Barry hadn’t mentioned having a condo overlooking Lake Ontario. “I don’t know where Barry lived,” I said, “and I don’t know anything about Simon Megarry.”
Hardy stood up. “You have a car around here?”
I shook my head. “Barry drove me.”
“We’ll call you a taxi,” Hardy said. “I’ll see you early tomorrow, Ms. Tierney.”
“Six. Coroner’s Building. Twenty-six Grenville Street.”
“That’s him,” I whispered, my eyes fixed on the screen. “That’s Barry.”
I watched the image fade. Then I pulled back my chair. When I tried to stand, I found my legs had turned to jelly.
“Rest a minute,” Hardy said. “It’s always a shock, even at a distance like this.”
I held my head in my hands. What happened to Barry?
Hardy took out his cell phone and spoke a few words into it.
“D.C. Mancini is bringing the car out front,” he told me. “We’ll take you to the station for a video statement.”
I followed Hardy out of the building. None of this makes sense. Who is Simon Megarry? And why was Barry carrying his identification?
Born and raised in Montreal, Rosemary McCracken has worked on newspapers across Canada as a reporter, arts writer and reviewer, and editor. She is now a Toronto-based freelance journalist, specializing in personal finance and the financial service industry. So it’s not surprising that Pat Tierney, the protagonist of Rosemary’s mystery series, is a financial advisor and a champion of small investors.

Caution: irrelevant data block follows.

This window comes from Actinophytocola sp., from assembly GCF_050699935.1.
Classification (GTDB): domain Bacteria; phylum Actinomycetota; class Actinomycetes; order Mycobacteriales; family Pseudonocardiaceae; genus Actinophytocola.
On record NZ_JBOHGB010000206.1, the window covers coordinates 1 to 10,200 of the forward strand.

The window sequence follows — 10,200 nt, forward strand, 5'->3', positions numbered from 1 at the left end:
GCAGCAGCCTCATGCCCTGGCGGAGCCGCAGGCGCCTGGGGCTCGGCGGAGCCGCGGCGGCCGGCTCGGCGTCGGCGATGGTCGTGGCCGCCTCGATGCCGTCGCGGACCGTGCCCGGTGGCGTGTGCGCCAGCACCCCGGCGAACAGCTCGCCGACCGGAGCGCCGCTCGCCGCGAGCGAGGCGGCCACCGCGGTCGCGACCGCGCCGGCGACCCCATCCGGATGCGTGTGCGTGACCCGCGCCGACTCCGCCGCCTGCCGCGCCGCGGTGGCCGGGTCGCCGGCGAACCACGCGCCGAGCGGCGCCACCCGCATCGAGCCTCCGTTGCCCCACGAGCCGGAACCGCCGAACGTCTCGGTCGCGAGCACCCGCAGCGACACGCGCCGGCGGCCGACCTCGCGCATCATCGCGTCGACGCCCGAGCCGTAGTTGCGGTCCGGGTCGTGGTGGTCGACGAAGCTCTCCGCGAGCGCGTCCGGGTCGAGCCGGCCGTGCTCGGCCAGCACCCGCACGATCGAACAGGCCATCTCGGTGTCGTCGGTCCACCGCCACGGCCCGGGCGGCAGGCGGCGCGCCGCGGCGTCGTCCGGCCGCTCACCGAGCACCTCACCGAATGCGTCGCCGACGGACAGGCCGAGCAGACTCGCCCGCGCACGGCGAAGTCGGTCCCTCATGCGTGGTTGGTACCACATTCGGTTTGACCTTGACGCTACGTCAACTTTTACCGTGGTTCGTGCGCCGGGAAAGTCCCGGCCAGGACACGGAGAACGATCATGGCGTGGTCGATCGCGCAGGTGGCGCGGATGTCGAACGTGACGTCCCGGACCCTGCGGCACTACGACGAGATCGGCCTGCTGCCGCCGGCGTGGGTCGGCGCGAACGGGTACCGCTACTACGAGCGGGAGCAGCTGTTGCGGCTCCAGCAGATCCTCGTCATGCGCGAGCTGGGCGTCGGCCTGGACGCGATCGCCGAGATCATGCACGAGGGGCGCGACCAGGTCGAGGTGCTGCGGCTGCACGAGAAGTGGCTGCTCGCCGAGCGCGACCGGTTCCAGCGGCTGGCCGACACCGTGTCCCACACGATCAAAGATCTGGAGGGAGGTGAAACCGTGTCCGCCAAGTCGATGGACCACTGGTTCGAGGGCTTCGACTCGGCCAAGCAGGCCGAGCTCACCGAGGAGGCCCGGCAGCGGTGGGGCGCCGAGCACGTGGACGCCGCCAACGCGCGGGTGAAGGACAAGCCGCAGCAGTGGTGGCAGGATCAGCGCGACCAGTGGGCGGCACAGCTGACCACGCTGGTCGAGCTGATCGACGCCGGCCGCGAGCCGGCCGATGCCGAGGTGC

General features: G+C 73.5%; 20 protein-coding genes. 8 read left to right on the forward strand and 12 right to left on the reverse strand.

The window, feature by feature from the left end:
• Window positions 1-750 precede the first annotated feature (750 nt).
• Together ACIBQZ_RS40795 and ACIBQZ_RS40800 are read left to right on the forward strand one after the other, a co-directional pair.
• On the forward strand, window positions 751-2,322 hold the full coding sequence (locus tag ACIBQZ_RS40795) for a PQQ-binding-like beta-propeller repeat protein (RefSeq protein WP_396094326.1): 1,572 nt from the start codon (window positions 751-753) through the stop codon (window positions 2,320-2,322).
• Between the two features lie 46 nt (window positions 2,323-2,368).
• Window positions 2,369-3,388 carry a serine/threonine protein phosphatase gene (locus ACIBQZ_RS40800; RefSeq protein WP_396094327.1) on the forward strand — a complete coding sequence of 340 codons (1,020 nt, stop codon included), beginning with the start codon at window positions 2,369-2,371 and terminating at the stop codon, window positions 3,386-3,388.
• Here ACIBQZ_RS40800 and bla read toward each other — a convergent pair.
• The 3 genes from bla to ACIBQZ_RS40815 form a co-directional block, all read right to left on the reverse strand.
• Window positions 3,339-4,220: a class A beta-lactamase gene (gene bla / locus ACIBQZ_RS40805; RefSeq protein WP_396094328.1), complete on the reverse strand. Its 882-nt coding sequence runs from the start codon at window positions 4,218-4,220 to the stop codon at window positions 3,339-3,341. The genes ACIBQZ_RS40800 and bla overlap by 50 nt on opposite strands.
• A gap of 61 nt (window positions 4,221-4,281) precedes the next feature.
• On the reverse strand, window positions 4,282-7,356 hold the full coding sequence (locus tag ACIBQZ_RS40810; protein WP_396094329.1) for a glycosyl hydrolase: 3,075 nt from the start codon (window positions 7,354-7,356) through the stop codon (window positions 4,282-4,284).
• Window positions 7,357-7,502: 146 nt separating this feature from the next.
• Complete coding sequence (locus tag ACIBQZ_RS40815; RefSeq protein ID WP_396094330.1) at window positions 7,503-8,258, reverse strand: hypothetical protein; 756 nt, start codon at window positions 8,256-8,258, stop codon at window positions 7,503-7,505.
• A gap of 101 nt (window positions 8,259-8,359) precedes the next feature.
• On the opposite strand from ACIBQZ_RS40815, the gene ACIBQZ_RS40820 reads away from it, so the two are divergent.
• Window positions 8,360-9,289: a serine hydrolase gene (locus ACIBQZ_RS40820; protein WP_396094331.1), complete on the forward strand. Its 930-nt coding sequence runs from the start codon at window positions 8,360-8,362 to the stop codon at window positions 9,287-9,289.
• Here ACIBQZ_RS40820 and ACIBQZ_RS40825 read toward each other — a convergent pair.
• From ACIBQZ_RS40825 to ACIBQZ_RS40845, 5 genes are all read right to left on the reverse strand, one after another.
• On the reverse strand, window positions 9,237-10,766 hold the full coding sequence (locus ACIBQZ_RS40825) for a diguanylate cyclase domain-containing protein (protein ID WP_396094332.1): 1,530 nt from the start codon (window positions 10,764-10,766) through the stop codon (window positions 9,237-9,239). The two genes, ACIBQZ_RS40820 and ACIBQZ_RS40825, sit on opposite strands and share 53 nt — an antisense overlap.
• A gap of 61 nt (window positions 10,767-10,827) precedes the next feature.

Safe Harbor, the first novel in the series, was shortlisted for Britain's Crime Writers' Association's Debut Dagger Award in 2010. It was published as a paperback and an ebook by Imajin Books in 2012. Its sequel, Black Water, was released in May 2013.
Jack Batten, The Toronto Star’s crime fiction reviewer, calls Pat Tierney “a hugely attractive sleuth figure.”
This excerpt from Last Date is the opening of a Pat Tierney mystery-in-progress.
Bianca’s Note: Well, first dates don’t get much worse than this! Thanks to Rosemary for giving us a sneak peek at her mystery-in-progress. For a chance to win a paperback copy of either Safe Harbor or Black Water (Winner’s Choice), make sure to enter below!